Cart empty
My Cart

26 August, 1768 began the first circumnavigation of James Cook

On the 26th of August 1768 began the first world expedition of James Cook. The main purpose of the voyage was astronomical observations: the study of how the Venus comes across the Sun. But in secret documents James Cook was ordered to go in search of the southern continent. In addition, it was ordered to find the east coast of Australia, which in those days was not known. It should be noted that at that time it was a serious struggle for the new colony between the two countries. Sure, England would do well if on the world map appear its new lands.

Obviously, the astronomical research was just a cover, which should be prying eyes from looking new British colonies. By the way, the choice of the Admiralty at James Cook fell not by accident. By this time, he was already an experienced sailor, who perfectly understood navigation and cartography, and knew how to chart maps.

On the 26th of August on a small boat "Endeavour" expedition started from Plymouth. The team included two botany and two painters, an astronomer, a member of the Royal Society, the ship's surgeon, 12 Marines and 40 sailors. 7 months later, in April, 1769 the ship reached shores of Tahiti. According to the order the Admiralty, the crew had to maintain a friendship with the natives, so Cook set strict discipline. Soon, contact with the islanders was established.

After astronomical research was finished, the ship set off to New Zealand. In this voyage Cook took one of the local chiefs and his servant. But it did not help to establish peaceful relations with New Zealanders. Despite all the efforts of the team, hassles happened. Then the "Endeavour" continued the journey along the west coast where Cook found a convenient anchorage bay. If you examine the map of New Zealand, you can see the bay, which Cook named the Bay of Queen Charlotte. It was here that it was decided to pull the boat and mend it. While the crew was busy, Cook climbed the hill and saw that the New Zealand Strait separates the two islands. Later on the world map appears this strait, which will be named in honor of James Cook.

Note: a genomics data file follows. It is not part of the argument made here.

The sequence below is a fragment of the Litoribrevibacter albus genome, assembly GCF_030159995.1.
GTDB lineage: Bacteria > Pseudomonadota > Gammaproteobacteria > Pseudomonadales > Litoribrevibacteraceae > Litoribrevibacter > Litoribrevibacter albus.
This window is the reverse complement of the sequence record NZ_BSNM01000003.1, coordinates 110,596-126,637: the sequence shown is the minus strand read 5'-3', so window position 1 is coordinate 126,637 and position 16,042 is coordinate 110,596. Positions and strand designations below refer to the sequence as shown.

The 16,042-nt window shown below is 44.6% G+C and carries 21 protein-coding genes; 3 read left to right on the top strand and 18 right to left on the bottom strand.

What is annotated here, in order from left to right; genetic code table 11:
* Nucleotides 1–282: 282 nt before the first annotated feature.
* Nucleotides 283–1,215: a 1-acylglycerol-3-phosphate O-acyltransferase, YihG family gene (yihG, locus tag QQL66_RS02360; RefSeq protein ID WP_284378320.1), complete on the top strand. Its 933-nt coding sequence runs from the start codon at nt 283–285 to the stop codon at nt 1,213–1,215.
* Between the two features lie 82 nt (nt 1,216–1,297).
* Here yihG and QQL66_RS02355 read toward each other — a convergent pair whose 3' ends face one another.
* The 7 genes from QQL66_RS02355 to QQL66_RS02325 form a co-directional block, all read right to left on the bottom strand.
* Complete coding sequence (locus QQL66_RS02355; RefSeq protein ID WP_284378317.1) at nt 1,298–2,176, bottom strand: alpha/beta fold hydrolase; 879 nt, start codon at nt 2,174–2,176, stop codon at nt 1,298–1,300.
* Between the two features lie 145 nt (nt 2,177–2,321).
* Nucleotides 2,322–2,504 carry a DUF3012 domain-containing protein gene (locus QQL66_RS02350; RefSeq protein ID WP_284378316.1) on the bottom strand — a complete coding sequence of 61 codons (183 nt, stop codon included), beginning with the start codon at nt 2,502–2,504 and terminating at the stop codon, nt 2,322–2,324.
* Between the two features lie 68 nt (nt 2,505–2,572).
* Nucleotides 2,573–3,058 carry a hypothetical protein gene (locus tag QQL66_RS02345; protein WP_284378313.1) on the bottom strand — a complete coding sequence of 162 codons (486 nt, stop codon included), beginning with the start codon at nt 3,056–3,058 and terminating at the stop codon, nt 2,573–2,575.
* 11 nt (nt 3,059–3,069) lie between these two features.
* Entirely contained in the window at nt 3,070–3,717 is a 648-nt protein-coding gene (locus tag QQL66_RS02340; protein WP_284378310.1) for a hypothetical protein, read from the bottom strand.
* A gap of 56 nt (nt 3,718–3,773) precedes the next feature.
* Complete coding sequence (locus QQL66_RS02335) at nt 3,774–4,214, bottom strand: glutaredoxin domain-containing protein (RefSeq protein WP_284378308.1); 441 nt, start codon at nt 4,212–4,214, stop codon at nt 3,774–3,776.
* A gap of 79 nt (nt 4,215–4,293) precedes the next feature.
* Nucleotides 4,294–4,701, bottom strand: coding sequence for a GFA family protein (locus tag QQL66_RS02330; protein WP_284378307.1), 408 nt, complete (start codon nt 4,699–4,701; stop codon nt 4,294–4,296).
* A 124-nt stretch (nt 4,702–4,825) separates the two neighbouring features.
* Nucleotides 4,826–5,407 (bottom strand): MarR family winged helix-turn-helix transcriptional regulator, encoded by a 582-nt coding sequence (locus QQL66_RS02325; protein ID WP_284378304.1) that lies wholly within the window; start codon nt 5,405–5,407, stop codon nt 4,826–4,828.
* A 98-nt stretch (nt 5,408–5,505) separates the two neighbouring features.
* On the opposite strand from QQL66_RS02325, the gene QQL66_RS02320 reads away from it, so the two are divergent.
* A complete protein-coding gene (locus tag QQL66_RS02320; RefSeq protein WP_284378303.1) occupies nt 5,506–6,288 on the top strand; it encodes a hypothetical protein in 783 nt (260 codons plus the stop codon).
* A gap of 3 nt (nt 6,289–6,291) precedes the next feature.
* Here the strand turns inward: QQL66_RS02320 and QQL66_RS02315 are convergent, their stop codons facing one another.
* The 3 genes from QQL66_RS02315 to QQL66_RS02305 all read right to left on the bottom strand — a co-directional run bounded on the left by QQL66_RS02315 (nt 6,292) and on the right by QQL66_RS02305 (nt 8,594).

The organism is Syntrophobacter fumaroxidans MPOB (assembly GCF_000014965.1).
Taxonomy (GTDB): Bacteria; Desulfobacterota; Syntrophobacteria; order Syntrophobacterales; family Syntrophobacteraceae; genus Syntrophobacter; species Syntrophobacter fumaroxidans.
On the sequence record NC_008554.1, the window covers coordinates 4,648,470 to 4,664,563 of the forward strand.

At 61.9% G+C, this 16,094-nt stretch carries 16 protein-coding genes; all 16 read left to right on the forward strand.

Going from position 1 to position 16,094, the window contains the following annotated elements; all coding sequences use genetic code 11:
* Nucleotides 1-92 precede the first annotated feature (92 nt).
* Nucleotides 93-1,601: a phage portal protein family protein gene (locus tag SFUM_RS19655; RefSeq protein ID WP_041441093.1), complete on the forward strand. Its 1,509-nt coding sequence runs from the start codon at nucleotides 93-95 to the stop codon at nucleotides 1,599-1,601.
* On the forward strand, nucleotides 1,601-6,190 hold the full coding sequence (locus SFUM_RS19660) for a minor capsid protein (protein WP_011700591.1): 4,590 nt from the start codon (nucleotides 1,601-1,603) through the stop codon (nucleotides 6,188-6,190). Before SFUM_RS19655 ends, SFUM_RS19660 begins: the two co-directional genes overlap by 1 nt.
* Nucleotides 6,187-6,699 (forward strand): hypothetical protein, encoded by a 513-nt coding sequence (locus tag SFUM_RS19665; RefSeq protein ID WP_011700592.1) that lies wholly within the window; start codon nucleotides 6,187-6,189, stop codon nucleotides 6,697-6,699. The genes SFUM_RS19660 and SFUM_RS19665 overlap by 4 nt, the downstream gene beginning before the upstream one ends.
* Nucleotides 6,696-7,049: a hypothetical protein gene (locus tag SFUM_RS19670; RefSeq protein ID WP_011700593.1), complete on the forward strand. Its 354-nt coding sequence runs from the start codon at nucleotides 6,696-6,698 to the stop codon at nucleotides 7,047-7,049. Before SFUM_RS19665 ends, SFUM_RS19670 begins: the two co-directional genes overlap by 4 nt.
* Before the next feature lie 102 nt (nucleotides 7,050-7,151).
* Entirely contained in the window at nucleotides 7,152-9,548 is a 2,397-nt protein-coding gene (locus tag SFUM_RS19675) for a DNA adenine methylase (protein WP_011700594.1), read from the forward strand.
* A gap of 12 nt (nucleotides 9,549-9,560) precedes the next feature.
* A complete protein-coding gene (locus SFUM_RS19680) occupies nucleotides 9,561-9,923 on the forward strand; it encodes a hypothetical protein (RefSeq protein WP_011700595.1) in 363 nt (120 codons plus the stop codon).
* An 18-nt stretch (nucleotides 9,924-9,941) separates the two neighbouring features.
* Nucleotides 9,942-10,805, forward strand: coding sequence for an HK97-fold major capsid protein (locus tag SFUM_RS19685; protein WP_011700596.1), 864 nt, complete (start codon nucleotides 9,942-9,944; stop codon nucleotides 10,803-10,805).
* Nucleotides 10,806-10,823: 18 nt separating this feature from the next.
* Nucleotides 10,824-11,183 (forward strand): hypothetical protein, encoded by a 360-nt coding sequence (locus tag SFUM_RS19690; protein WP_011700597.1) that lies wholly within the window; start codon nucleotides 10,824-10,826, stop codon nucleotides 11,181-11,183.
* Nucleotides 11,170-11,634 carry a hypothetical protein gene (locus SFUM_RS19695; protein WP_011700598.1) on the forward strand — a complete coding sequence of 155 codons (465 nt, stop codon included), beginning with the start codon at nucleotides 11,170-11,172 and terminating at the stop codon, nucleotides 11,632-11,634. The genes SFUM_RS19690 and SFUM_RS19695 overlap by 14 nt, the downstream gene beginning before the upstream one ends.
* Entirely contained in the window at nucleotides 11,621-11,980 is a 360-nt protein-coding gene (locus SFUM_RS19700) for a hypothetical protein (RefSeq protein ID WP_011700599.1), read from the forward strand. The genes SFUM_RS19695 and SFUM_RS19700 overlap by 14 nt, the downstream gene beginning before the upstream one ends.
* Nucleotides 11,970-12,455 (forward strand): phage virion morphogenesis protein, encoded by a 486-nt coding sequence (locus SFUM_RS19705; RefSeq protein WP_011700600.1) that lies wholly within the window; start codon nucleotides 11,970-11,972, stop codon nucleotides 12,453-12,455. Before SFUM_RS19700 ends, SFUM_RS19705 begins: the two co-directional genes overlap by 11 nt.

In April 1770 Cook was at the east coast of Australia. On the shore of the bay, where the ship stopped, researchers have found many previously unknown species. For this reason, the newly opened Gulf later appeared on the map entitled "Botanical". Next expedition proceeded along the east coast of Australia, in the north-west.

On the 11th of July the team faced the challenge: "Endeavour" ran ashore, which seriously damaged the lining. Thanks to the efforts of the team, the ship managed to refloat, but water began to get in through the hole. It was obvious that the ship needs repairs. After six days of unsuccessful search, Cook was able to find a suitable place for the repair. The sailors pulled the ship to shore, and patched holes. When it was time to continue the voyage, it was found that the expedition was trapped: in a narrow strip of water between the shore and the Reef of Australia, where there were many submerged rocks and shoals.

In order to get around the reef, the expedition was forced to follow the north and cover a distance of 360 miles. Despite appearing from time to time gaps in the Great Barrier Reef, Cook ignored them and continued to swim slowly in this direction. This allowed to observe the coast directly from the open sea. Thus the team soon came across the Strait, which runs between Australia and New Guinea.

Later the ship went through the strait to Jakarta. In Indonesia, the team was stricken by malaria, and people began to die. By the time the "Endeavour" arrived in the port of Cape Town, the team contained only 12 people, that could work. The ship returned to England in July 1771 with heavy losses.

The main purpose of the voyage, which has been declared as the astronomical study was achieved. But due to the imperfections of equipment of that time, the measurements were not accurate enough. During the voyage, it was found that the New Earth is two separate islands, which are separated by the strait. Now this is clearly seen on any map, whereas previously the New Earth was considered part of a single unknown continent. Plus, Cook mapped the east coast of Australia. The expedition had collected many biological specimens.

This Day in History 26-08-2012